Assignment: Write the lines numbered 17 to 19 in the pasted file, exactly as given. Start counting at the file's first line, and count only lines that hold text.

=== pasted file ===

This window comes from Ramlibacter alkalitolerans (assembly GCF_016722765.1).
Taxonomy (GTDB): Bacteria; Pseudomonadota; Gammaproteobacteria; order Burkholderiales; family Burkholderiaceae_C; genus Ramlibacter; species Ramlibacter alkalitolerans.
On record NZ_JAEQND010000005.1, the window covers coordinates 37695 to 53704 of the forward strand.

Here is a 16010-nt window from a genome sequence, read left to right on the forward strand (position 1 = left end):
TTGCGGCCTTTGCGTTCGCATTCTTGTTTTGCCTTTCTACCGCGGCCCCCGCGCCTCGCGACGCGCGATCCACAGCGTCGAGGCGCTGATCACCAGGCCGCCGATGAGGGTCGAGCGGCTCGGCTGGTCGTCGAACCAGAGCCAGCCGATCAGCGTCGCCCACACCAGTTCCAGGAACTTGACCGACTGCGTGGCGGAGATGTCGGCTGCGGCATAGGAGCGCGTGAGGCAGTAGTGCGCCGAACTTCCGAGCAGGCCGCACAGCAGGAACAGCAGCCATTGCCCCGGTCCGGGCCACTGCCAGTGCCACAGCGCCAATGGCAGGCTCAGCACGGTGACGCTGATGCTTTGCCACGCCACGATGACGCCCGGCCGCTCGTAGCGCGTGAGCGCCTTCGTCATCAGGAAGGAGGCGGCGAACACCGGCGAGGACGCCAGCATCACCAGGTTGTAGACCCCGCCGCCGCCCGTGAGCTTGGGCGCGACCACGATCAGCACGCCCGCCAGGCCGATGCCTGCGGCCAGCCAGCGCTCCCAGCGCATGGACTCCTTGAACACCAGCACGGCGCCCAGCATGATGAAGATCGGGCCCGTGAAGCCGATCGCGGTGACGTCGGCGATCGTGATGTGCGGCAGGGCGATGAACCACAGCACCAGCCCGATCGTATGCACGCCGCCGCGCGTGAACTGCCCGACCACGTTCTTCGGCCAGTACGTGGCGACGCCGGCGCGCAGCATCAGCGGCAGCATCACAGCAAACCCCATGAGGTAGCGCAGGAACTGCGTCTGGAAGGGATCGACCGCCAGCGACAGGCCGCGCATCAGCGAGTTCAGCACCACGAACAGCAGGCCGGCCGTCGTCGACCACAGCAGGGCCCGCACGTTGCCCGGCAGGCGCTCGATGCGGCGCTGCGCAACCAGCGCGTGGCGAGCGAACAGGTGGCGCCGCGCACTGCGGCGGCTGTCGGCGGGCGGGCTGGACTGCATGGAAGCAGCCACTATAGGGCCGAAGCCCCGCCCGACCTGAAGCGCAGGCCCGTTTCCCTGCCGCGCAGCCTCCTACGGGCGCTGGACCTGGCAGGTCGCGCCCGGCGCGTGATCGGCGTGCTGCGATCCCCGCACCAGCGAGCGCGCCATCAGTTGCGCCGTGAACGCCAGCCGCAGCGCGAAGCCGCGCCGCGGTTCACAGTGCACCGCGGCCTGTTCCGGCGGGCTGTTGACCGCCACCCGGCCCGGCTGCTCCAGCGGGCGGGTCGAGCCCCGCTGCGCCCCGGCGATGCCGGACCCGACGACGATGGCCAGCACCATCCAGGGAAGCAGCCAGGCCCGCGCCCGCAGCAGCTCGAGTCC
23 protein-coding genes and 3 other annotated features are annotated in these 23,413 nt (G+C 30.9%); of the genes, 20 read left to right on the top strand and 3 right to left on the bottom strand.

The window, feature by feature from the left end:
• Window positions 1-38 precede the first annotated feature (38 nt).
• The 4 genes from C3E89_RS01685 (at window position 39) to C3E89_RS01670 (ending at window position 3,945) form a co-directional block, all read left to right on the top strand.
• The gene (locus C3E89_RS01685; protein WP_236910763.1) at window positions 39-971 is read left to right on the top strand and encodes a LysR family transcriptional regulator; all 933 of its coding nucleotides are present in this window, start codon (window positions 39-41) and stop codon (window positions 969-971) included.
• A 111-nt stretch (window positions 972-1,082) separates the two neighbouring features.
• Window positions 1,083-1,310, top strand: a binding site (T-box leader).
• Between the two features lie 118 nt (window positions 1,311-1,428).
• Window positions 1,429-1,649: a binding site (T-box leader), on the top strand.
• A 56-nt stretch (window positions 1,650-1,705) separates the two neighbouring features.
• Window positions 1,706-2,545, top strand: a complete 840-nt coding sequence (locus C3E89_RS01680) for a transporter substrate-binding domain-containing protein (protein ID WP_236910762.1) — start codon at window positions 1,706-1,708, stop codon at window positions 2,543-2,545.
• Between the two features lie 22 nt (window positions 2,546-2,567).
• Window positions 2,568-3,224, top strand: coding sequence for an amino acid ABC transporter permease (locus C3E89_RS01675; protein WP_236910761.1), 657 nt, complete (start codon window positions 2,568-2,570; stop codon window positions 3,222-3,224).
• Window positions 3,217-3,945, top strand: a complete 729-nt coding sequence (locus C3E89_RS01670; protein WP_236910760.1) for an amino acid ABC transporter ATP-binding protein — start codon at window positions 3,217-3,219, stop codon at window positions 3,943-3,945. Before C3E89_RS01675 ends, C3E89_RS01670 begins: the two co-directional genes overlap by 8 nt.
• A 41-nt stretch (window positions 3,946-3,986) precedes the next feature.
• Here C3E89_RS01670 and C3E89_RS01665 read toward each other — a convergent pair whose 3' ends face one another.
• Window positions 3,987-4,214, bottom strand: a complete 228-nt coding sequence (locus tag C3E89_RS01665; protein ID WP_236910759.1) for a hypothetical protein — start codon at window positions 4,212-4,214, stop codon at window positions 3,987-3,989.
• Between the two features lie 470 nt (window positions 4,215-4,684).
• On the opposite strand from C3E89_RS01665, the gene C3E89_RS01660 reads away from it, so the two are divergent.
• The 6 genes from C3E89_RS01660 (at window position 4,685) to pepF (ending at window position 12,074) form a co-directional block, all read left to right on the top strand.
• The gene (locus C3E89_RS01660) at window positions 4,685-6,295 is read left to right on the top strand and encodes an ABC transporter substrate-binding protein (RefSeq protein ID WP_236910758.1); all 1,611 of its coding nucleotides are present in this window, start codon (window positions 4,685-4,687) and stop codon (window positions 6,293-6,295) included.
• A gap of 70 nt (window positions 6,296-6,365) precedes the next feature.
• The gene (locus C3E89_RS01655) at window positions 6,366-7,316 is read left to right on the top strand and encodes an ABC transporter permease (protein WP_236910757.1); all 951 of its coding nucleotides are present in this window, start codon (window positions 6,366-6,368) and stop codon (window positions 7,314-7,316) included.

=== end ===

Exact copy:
• Between the two features lie 22 nt (window positions 2,546-2,567).
• Window positions 2,568-3,224, top strand: coding sequence for an amino acid ABC transporter permease (locus C3E89_RS01675; protein WP_236910761.1), 657 nt, complete (start codon window positions 2,568-2,570; stop codon window positions 3,222-3,224).
• Window positions 3,217-3,945, top strand: a complete 729-nt coding sequence (locus C3E89_RS01670; protein WP_236910760.1) for an amino acid ABC transporter ATP-binding protein — start codon at window positions 3,217-3,219, stop codon at window positions 3,943-3,945. Before C3E89_RS01675 ends, C3E89_RS01670 begins: the two co-directional genes overlap by 8 nt.